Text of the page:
Once upon a time, when a newspaper operated at a loss its owner might have considered the subsidy to be money well spent. The paradigm here is the scene in Orson Welles' "Citizen Kane" in which the business manager reports with alarm that the paper has been losing a million dollars a year. At that rate, publisher Charles Foster Kane replies slyly, "I'll have to close this place in 60 years."
These days, when most newspapers have no proprietors and their fates are decided by business managers and financial analysts, a paper that loses a hundred bucks in two quarters running is likely to earn the epithet "now-defunct."
Either that or it will become instantly and effortlessly rich, courtesy of the Newspaper Preservation Act. This 1971 law, designed to overturn a court decision holding the Tucson newspapers accountable under the antitrust laws, allows competing newspapers to combine non-editorial operations if one of them can persuade the attorney general of the United States that it is in danger of failing economically.
The resulting joint operating agreement, or JOA, typically creates a monopoly enterprise whose suddenly huge and virtually guaranteed profits are divided up according to a fixed formula between the previously competitive publishers. In the nature of things, the newspapers raise their subscription prices and advertising rates but fail to provide any more editorial product or market coverage than before. The recent editorial resurgence of Hearst's San Francisco Examiner is a remarkable exception that tests the rule.
The law obviously creates the temptation for publishers in the few remaining competitive cities to claim hardship, in the expectation that a guaranteed share of monopoly profits will be larger than 100% of profits earned in the free market.
In Detroit, where the nation's two largest media conglomerates have been duking it out for dominance in the market, the rival newspapers claim to have lost $140 million between them since 1981, and have asked for approval of a joint operating agreement. The Detroit News, which is owned by Gannett Co., has held a small circulation lead over the Free Press, owned by Knight-Ridder Inc. Since advertising tends to gravitate disproportionately to the more successful of two competing papers, the Free Press says that it is doomed to fail if the government doesn't allow the merger. If the Free Press folds, one of the nation's best news organizations will fall silent and Detroit will lose a major employer. With the joint operating agreement, the two papers' losses would turn quickly into millions in profits.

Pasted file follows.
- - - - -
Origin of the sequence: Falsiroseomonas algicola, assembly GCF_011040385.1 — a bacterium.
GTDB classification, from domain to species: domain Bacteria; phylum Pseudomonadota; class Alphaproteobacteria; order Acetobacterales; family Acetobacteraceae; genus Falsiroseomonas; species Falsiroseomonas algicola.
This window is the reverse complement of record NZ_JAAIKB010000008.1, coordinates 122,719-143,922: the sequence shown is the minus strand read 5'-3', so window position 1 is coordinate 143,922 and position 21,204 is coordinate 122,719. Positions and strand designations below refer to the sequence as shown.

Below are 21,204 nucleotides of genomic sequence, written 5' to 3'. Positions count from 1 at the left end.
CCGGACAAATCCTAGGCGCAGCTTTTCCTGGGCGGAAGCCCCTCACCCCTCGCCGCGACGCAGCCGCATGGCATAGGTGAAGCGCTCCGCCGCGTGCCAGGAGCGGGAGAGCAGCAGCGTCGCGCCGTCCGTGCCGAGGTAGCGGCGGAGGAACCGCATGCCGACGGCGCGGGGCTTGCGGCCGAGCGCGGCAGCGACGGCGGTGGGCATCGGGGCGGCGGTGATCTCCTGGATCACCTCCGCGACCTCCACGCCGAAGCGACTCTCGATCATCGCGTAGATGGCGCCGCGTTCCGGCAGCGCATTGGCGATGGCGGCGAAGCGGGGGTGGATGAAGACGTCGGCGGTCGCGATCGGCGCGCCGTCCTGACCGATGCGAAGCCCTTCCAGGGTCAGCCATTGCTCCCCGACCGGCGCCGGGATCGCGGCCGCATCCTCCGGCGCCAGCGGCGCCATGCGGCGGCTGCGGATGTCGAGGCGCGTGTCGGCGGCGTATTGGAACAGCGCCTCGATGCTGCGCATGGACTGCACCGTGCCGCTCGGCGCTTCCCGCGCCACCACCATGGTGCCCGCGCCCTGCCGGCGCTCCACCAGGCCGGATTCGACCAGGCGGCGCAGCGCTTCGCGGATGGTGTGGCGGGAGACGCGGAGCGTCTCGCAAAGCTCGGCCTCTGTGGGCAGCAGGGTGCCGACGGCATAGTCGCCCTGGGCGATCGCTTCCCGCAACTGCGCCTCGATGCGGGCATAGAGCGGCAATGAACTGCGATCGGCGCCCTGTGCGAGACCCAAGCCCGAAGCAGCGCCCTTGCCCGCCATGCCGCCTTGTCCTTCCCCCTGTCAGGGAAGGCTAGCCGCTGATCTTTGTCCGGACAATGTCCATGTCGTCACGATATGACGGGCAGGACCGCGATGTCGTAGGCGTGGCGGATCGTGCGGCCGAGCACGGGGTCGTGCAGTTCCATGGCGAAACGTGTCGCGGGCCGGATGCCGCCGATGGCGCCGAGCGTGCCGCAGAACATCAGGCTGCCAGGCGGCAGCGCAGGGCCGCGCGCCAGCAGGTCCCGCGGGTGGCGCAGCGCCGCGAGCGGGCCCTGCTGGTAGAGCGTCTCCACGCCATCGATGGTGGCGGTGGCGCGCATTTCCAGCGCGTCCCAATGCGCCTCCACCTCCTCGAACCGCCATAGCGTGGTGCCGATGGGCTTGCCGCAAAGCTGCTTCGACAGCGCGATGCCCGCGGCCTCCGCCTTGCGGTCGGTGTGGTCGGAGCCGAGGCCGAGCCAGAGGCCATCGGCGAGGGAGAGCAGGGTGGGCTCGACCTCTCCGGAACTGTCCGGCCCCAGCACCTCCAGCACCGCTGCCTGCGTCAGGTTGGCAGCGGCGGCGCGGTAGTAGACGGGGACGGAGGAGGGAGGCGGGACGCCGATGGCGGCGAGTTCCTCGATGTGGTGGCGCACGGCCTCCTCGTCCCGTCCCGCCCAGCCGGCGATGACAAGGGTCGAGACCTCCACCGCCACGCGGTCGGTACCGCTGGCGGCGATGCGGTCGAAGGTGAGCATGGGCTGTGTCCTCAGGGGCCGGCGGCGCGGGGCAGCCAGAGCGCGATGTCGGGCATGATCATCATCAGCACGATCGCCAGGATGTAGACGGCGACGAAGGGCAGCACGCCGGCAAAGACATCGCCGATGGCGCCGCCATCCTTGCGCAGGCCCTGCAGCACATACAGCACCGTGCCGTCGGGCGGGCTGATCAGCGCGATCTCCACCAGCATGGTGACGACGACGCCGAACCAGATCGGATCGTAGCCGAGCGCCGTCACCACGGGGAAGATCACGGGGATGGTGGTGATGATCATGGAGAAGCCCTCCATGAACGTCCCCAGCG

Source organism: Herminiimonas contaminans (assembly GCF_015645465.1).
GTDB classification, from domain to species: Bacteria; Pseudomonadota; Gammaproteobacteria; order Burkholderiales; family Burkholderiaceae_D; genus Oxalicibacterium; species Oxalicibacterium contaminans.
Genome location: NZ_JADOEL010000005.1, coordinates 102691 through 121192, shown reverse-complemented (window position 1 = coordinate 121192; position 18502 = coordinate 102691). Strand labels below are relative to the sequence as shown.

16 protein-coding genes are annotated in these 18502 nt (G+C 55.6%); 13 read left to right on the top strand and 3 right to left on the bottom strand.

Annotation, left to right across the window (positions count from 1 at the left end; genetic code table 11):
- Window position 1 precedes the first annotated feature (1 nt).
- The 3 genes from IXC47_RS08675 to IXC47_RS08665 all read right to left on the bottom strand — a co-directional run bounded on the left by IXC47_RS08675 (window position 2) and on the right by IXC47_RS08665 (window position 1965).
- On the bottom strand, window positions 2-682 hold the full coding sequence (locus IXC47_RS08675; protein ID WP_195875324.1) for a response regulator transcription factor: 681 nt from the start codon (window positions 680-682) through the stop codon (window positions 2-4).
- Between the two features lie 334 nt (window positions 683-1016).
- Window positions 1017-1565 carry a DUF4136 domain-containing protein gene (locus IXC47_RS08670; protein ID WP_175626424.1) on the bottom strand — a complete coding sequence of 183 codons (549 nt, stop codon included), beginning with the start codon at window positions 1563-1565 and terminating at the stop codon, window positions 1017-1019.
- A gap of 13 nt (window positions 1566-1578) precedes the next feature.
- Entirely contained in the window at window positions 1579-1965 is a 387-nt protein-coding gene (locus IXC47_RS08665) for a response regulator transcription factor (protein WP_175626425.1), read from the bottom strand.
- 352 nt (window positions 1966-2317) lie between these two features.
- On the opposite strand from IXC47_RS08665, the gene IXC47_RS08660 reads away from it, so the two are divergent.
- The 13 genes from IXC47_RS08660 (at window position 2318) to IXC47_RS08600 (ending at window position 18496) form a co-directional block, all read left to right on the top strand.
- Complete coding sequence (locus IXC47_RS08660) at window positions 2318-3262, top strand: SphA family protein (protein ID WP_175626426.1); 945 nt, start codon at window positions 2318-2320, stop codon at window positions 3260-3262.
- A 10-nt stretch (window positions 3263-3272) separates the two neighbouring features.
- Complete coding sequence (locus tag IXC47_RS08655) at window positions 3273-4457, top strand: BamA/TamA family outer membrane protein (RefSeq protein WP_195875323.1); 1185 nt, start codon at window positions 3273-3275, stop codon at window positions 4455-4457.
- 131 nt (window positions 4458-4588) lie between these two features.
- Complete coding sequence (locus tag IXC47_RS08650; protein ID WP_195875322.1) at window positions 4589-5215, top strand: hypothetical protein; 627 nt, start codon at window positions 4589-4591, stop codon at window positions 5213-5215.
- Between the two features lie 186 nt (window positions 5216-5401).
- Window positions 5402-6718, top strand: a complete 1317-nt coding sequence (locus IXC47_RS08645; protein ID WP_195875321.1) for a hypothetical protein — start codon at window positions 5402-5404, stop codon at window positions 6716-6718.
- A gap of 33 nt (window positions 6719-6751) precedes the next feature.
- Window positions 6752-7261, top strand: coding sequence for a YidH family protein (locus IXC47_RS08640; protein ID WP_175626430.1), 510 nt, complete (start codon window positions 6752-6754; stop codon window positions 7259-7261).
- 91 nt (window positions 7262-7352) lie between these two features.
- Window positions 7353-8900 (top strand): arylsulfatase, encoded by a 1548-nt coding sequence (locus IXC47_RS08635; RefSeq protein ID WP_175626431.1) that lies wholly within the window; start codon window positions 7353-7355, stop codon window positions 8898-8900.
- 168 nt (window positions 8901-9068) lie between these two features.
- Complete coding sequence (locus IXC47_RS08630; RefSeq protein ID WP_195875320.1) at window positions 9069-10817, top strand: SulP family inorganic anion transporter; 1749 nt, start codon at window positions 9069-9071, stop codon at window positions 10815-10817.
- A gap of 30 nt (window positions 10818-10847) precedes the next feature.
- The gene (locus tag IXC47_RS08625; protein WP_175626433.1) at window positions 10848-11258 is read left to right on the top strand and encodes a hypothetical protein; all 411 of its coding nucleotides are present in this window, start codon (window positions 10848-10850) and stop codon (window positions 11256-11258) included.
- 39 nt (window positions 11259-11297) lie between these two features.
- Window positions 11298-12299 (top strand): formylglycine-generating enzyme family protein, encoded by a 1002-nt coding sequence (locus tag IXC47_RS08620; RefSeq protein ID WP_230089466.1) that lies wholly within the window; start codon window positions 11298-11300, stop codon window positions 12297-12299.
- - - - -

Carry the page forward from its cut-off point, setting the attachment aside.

Last September the antitrust division of the Justice Department urged the attorney general not to approve the merger. Last week an administrative law judge who independently reviewed the proposed JOA also recommended that it be disallowed.
Judge Morton Needelman concluded that the newspapers' losses were not inevitable but resulted from promotional spending and underpricing to support "strategies of seeking market dominance and future profitability at any cost." Managers ran up red ink, he said, "with the expectation that failure to achieve these goals would result in favorable consideration of a joint operating agreement application."
Consider, for example, a simple matter of nickels and dimes.
With the price of newsprint at $650 a metric ton as of Jan. 1, a typical one-pound edition of, say, the Chicago Tribune now contains 29.5 cents worth of paper. But you can buy the Tribune on any street corner for 25 cents. That's typical. According to the American Newspaper Publishers Assn., of 1,659 general-circulation dailies, 466 (28%) sell for 30 cents or more, 1,124 (68%) sell for 25 cents and only 69 (4%) sell for 20 cents or less.
Only two of those 69, the Detroit papers, are in a major market. The weighty Free Press sells for 20 cents, and the equally hefty Detroit News for 15 cents. It appears that readers are very nearly getting something for nothing.
A 25-cent cover price on daily editions would in the abstract produce an additional $9.9 million a year for the Free Press and $20.1 million for the News--not counting Sunday sales. Even with considerable circulation slippage, revenues from realistic pricing would have more than covered the claimed $140 million in losses over seven years.
Atty. Gen. Edwin Meese III, who must make the final decision in this matter, has promised to do so expeditiously. He will be under severe political pressure. How strong that pressure can be was indicated when the Newspaper Preservation Act was being debated back in 1970: Even Vice President Spiro T. Agnew, who had made his reputation attacking concentration of power in the media, suddenly found himself defending the publishers' position. But perhaps the Reaganites will be stronger in their free-market faith.